Over time you’ll unlock the ability to string dashes together, absorbing enemy fire and turning it into ammunition for your growing armory of guns. Your sword will become capable of charge attacks as well as knocking enemy fire stylishly back at its source, and your dash will develop a shield which absorbs attacks and turns them into further ammo, encouraging you to zip around the battlefield, picking your way through the chaos. Defensive play is viable, you’ll often need to pick enemies off from range, but you’ll always need to go on the offensive in order to recharge your guns, creating a beautiful flow to the combat. You can only ever stand off for a limited amount of time, you are forced by design to engage the enemy head on in situations where you might normally creep around and deal with things at long-range.
Every arena becomes a puzzle: which enemies do you need to take out first? It’s addictive stuff which only gets better as the game progresses. Indeed the final area of the game, located in the south and unlockable only when the North, East and West bosses have been defeated, is easily the best part of the game, a tightly constructed gauntlet of tough enemies, mini-bosses and platform puzzling, topped off with an epic boss battle, a true test of everything you have learned on your solemn journey.
Story-wise, the tale is very much left open to interpretation; it provides a blurred and nightmarish backdrop to proceedings. Some terrible demonic force has descended upon the planet unleashing evil across the landscape through a central portal, which must be shut down by travelling to the four corners of the land, deactivating nodes, interacting with strange monoliths and destroying the lords of each direction on your compass, gradually releasing evil’s poisonous grip. There is no doubt that the narrative element of Hyper Light Drifter is its weakest point; what is the strange illness with which your character is inflicted? Have you and your world been poisoned, are you immune somehow? Who is that strange dog you seem to be following? But it also suits the otherworldly nature of this game that nothing is explained with any real certainty, that you are left with as many questions as answers.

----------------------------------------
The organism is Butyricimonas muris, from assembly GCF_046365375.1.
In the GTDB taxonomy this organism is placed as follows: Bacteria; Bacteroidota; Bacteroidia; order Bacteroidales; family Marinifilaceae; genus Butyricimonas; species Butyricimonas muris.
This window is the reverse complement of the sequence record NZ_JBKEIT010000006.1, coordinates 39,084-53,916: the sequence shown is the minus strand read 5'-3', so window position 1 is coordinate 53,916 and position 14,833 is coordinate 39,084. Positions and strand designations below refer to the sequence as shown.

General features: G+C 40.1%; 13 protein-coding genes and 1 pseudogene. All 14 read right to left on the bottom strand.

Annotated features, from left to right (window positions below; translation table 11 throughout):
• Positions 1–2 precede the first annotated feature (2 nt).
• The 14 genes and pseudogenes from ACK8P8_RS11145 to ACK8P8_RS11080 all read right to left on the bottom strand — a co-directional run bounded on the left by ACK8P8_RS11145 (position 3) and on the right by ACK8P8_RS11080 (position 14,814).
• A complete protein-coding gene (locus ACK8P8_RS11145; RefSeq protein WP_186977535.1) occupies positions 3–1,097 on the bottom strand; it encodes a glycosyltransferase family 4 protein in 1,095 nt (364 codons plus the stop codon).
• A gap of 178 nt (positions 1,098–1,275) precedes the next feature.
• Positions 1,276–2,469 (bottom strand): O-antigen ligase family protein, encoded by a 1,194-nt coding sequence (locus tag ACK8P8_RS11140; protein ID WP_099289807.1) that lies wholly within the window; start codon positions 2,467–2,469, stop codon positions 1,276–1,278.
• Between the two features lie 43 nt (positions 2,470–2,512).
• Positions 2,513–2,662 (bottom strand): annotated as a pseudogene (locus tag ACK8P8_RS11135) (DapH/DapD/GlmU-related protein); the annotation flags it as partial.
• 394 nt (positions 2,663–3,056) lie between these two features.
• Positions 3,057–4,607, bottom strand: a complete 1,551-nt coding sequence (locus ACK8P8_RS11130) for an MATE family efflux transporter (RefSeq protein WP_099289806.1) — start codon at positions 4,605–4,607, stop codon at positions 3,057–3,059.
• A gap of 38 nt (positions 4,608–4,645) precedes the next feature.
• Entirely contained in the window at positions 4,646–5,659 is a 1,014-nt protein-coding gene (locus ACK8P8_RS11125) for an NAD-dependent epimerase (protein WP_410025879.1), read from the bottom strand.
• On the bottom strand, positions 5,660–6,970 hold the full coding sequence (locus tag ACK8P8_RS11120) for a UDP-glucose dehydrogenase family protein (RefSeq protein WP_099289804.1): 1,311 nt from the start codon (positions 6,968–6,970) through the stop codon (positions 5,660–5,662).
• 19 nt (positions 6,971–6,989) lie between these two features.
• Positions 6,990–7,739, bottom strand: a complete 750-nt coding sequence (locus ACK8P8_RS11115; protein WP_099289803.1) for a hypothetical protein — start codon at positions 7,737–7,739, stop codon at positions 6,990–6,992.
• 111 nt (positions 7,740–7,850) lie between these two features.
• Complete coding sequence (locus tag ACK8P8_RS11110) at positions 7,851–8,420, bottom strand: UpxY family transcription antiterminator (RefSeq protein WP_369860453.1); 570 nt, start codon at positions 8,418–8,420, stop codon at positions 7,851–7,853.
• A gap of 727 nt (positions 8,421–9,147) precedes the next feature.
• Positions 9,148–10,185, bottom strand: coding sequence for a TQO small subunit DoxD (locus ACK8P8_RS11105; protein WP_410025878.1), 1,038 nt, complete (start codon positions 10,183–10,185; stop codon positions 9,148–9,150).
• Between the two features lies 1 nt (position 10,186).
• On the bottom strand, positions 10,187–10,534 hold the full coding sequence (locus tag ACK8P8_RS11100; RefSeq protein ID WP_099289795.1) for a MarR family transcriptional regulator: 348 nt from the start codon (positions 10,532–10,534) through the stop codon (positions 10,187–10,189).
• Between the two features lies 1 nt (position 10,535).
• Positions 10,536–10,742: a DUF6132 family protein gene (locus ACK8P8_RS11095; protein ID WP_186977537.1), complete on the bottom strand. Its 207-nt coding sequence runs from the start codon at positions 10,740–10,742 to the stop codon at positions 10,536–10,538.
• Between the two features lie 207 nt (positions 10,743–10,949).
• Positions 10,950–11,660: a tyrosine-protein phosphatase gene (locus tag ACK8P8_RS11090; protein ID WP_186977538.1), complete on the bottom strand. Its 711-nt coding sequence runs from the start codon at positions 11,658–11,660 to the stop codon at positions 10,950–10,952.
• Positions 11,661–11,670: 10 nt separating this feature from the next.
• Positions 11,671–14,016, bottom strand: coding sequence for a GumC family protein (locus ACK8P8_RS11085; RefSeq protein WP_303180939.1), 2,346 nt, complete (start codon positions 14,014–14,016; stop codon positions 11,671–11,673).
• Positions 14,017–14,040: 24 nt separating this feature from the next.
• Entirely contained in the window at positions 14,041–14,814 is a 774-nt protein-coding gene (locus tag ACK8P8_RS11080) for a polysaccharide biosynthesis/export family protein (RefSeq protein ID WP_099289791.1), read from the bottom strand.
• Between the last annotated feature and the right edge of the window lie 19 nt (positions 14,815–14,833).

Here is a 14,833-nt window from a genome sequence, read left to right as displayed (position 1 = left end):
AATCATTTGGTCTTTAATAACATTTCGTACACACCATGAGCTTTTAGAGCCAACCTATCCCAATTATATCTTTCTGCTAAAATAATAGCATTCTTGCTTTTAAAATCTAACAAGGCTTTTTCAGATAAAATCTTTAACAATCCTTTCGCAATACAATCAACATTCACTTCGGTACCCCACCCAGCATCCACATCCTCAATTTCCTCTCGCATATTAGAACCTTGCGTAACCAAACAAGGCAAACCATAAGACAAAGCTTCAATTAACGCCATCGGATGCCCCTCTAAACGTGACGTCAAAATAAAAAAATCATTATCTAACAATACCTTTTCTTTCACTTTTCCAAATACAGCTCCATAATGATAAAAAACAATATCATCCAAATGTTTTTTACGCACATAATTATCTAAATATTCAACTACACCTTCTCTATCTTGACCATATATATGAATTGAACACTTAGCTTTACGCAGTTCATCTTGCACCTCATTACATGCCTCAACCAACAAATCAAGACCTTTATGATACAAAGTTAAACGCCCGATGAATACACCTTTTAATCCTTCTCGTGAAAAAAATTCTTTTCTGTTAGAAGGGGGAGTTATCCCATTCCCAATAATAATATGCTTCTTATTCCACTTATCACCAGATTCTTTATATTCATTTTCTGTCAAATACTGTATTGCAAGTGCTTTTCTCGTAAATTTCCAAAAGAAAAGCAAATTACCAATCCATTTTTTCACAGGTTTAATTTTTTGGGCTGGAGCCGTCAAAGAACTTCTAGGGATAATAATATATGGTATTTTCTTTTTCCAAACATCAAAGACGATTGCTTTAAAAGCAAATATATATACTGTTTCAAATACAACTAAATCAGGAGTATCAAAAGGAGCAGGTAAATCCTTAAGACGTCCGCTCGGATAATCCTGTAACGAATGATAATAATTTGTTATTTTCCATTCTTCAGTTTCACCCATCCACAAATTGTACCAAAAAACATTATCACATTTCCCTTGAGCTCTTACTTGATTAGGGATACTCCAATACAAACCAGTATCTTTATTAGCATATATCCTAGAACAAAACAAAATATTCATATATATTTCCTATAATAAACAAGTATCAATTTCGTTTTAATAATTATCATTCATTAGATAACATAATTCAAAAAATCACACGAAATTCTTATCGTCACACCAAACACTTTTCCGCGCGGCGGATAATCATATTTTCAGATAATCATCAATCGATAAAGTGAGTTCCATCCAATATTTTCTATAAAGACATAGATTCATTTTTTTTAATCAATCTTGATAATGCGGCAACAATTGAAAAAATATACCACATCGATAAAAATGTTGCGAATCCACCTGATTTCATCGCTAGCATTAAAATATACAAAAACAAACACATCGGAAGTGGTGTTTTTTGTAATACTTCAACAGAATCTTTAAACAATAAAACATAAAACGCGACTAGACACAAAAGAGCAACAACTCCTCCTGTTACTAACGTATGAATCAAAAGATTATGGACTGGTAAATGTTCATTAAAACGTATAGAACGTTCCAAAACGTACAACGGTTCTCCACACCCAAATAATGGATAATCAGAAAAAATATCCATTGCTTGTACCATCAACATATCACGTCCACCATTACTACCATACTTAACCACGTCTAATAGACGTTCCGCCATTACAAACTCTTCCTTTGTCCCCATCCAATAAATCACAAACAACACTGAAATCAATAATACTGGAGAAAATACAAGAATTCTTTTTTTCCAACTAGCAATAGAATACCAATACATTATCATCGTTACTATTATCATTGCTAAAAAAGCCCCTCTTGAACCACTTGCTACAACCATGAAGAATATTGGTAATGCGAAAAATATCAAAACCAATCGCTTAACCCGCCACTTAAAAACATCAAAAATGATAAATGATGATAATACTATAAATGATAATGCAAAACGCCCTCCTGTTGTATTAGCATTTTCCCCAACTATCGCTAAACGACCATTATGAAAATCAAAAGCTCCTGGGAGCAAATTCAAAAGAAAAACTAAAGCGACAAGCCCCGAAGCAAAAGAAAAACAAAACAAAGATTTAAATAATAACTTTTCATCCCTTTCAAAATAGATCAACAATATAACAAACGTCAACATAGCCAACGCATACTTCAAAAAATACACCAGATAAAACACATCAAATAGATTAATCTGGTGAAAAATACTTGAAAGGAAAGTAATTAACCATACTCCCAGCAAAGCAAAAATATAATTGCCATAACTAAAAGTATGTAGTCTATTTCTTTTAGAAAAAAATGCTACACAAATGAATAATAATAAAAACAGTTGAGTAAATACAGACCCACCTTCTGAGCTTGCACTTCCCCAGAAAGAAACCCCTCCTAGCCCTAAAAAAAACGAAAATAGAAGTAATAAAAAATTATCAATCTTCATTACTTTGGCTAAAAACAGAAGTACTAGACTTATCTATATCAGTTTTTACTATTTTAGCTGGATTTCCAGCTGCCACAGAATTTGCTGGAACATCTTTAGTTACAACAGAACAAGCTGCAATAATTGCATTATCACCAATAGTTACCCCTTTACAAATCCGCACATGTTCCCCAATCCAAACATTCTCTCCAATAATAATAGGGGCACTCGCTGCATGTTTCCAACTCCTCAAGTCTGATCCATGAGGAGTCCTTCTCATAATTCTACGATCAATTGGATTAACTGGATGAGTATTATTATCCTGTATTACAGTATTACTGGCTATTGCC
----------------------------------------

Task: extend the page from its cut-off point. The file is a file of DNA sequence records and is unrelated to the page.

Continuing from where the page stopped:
It’s rare that you’ll come across a game which so readily leaves the player to figure out every facet of its systems, that refuses to handhold and assumes a knowledge of its genre. In the beginning you’ll be baffled by its map, its objectives, even its system of currency and upgrading, everything is presented in an almost alien fashion. There is a difficulty barrier that some players will be unwilling to work past, you will die repeatedly as you perfect your skills and learn to read your enemies, you will be confused and lost in the strange and otherworldly landscape and you will be stopped in your tracks by the boss fights. However, if you’re willing to persevere, you’ll find in Hyper Light Drifter, one of the most perfectly balanced, stylish and intriguing action RPGs of recent times.
Review originally published on 8th April, 2016.
A beautiful, haunting world set to a fantastic soundtrack.
Tough yet rewarding combat.
Steadily improves, leaving you ready for new game plus.
You will die a lot
Story is vague and doesn't end satisfyingly.